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orcfan32

cin.get()

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cin.get() returns one character(char) from the keyboard.


#include <iostream>

using namespace std;

int main( ){
unsigned char Key=0;
Key=cin.get(); // or cin.get(Key);
cin.get(); // for enter
cout << "User pressed key: " << Key << " ASCII: " << long(Key) << "\n";
cout << "Press any key to continue.";
cin.get(); // pause until key press, do not store return value
return 0;}



For some reason you must press enter before cin.get() exits which seems silly since it's only used to store one key.

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I used it a couple of times to keep the console window up so it wouldn't just flash then go away before I could see the input and output on the screen.

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cin.get() is a litle like Sleep() in other languages, without cin.get() the program would just start and close...

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Quote:
Original post by SKATIN_HARD
I used it a couple of times to keep the console window up so it wouldn't just flash then go away before I could see the input and output on the screen.


You should use cin.ignore for that, since you don't really want to get input, just to wait for a pressed key. cin.get(can have parameters)

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The .get() method of any input stream will take the next character off the stream and return it.

By default, the console-associated streams (cin, cout, cerr, clog, and the wide-char variants if appropriate) are "line buffered"; when you type at the console, nothing actually gets stuck into the cin "available" buffer until the end of the line, at which point all of that line becomes available to be read. Thus, if you invoke cin.get() at a time when everything has been read so far, the program will "block" (suspend while waiting for the IO request to complete) until return is hit.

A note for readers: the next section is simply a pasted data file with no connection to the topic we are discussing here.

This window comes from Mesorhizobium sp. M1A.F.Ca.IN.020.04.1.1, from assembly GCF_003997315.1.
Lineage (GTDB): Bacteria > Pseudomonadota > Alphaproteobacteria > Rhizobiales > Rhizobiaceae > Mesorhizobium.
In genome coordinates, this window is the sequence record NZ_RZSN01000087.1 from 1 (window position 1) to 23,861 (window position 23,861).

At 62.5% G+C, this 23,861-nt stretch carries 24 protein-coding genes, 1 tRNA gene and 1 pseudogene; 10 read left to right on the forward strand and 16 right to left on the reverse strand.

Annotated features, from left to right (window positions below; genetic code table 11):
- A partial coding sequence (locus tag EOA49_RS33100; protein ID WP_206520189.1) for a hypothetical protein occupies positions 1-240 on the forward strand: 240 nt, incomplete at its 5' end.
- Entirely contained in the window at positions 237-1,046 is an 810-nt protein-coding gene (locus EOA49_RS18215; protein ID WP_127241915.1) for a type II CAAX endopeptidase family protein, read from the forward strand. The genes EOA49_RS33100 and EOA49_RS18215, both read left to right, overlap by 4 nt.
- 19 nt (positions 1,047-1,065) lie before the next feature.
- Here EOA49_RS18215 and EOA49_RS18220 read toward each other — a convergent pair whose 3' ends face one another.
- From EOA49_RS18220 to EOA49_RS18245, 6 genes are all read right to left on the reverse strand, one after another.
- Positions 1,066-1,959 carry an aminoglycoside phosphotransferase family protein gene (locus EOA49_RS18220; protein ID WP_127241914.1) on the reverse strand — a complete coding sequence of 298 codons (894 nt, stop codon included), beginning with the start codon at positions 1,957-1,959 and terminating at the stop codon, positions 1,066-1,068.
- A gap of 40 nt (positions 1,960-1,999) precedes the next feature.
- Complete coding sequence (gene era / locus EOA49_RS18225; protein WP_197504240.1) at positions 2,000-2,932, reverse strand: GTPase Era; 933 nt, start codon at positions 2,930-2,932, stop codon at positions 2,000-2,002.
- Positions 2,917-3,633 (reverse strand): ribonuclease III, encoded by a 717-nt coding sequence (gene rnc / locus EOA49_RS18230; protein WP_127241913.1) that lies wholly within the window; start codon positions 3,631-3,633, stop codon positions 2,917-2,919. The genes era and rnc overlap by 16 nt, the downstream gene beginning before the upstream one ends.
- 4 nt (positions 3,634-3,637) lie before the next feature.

There are a lot of other ways to accomplish the same effect, too. But I'm not going to go into them, because:

Generally, it's a bad idea to artificially pause a program at the end - in any way. A command-line program should normally be run from the command line, which implies that the window would not disappear at program end - it would just go back to the prompt. If you really want to be able to double-click something, have the program run and then make sure that the user gets to see a "goodbye" message, you can wrap the program execution in a batch file:

// myprogram.bat

myprogram
pause


This is more flexible (you can always put other stuff in the batch file instead without needing to recompile, and command line users don't have to deal with an extra useless prompt - an especially annoying one if you already have a main menu where you have to press 'q' to quit or something), and also gives the job of launching programs to the command shell (the rightful owner of that task) rather than another program.

It's also "thread-safe" (I guess this isn't the usual meaning of the term though) : blocking I/O only blocks the thread that makes the IO request, but the batch file will always work because pause isn't invoked until after the program has already exited and all threads are dead.

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